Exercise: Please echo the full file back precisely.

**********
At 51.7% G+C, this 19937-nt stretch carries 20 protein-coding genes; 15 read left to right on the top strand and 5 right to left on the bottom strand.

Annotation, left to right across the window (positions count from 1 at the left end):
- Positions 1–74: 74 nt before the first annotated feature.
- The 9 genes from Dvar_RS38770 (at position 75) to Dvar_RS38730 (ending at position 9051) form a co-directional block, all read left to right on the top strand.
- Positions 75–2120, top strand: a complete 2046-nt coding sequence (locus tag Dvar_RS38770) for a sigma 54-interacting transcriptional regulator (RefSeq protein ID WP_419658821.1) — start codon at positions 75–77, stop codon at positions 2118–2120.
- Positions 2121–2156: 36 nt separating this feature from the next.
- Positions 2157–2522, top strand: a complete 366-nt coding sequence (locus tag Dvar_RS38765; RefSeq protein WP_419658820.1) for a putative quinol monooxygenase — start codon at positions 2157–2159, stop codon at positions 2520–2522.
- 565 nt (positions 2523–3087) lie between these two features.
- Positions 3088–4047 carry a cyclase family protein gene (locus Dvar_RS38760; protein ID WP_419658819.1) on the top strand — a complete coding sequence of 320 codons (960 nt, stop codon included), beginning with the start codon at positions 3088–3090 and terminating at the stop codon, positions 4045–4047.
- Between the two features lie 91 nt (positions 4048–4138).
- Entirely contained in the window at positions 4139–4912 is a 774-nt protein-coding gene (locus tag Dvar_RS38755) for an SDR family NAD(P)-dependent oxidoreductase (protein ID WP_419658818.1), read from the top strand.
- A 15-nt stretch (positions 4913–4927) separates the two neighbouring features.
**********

At 51.7% G+C, this 19937-nt stretch carries 20 protein-coding genes; 15 read left to right on the top strand and 5 right to left on the bottom strand.

Annotation, left to right across the window (positions count from 1 at the left end):
- Positions 1–74: 74 nt before the first annotated feature.
- The 9 genes from Dvar_RS38770 (at position 75) to Dvar_RS38730 (ending at position 9051) form a co-directional block, all read left to right on the top strand.
- Positions 75–2120, top strand: a complete 2046-nt coding sequence (locus tag Dvar_RS38770) for a sigma 54-interacting transcriptional regulator (RefSeq protein ID WP_419658821.1) — start codon at positions 75–77, stop codon at positions 2118–2120.
- Positions 2121–2156: 36 nt separating this feature from the next.
- Positions 2157–2522, top strand: a complete 366-nt coding sequence (locus tag Dvar_RS38765; RefSeq protein WP_419658820.1) for a putative quinol monooxygenase — start codon at positions 2157–2159, stop codon at positions 2520–2522.
- 565 nt (positions 2523–3087) lie between these two features.
- Positions 3088–4047 carry a cyclase family protein gene (locus Dvar_RS38760; protein ID WP_419658819.1) on the top strand — a complete coding sequence of 320 codons (960 nt, stop codon included), beginning with the start codon at positions 3088–3090 and terminating at the stop codon, positions 4045–4047.
- Between the two features lie 91 nt (positions 4048–4138).
- Entirely contained in the window at positions 4139–4912 is a 774-nt protein-coding gene (locus tag Dvar_RS38755) for an SDR family NAD(P)-dependent oxidoreductase (protein ID WP_419658818.1), read from the top strand.
- A 15-nt stretch (positions 4913–4927) separates the two neighbouring features.